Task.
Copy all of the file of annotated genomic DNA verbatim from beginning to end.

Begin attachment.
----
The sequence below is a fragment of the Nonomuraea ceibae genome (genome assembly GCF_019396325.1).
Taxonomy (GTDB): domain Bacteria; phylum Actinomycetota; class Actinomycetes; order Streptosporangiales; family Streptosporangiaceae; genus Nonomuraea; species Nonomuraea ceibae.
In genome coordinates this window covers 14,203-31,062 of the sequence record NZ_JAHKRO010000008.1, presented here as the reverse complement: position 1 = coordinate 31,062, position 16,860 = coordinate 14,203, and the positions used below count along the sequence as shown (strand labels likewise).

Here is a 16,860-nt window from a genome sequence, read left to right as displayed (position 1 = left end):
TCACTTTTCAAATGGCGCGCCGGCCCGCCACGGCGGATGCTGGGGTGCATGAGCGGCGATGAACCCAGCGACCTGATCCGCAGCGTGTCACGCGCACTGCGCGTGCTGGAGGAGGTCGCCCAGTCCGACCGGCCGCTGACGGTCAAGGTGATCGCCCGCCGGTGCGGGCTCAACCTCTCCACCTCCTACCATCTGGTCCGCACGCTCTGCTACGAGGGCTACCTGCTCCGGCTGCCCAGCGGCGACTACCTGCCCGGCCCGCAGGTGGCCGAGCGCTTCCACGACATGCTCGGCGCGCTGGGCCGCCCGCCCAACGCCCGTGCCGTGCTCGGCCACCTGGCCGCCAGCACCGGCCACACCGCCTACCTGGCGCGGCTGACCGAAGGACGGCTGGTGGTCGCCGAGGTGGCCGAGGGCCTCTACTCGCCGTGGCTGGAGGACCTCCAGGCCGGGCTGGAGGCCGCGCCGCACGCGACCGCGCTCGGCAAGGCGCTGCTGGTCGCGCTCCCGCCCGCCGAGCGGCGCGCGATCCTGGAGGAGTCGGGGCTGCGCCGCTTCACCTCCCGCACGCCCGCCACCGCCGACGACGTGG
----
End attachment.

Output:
The sequence below is a fragment of the Nonomuraea ceibae genome (genome assembly GCF_019396325.1).
Taxonomy (GTDB): domain Bacteria; phylum Actinomycetota; class Actinomycetes; order Streptosporangiales; family Streptosporangiaceae; genus Nonomuraea; species Nonomuraea ceibae.
In genome coordinates this window covers 14,203-31,062 of the sequence record NZ_JAHKRO010000008.1, presented here as the reverse complement: position 1 = coordinate 31,062, position 16,860 = coordinate 14,203, and the positions used below count along the sequence as shown (strand labels likewise).

Here is a 16,860-nt window from a genome sequence, read left to right as displayed (position 1 = left end):
TCACTTTTCAAATGGCGCGCCGGCCCGCCACGGCGGATGCTGGGGTGCATGAGCGGCGATGAACCCAGCGACCTGATCCGCAGCGTGTCACGCGCACTGCGCGTGCTGGAGGAGGTCGCCCAGTCCGACCGGCCGCTGACGGTCAAGGTGATCGCCCGCCGGTGCGGGCTCAACCTCTCCACCTCCTACCATCTGGTCCGCACGCTCTGCTACGAGGGCTACCTGCTCCGGCTGCCCAGCGGCGACTACCTGCCCGGCCCGCAGGTGGCCGAGCGCTTCCACGACATGCTCGGCGCGCTGGGCCGCCCGCCCAACGCCCGTGCCGTGCTCGGCCACCTGGCCGCCAGCACCGGCCACACCGCCTACCTGGCGCGGCTGACCGAAGGACGGCTGGTGGTCGCCGAGGTGGCCGAGGGCCTCTACTCGCCGTGGCTGGAGGACCTCCAGGCCGGGCTGGAGGCCGCGCCGCACGCGACCGCGCTCGGCAAGGCGCTGCTGGTCGCGCTCCCGCCCGCCGAGCGGCGCGCGATCCTGGAGGAGTCGGGGCTGCGCCGCTTCACCTCCCGCACGCCCGCCACCGCCGACGACGTGG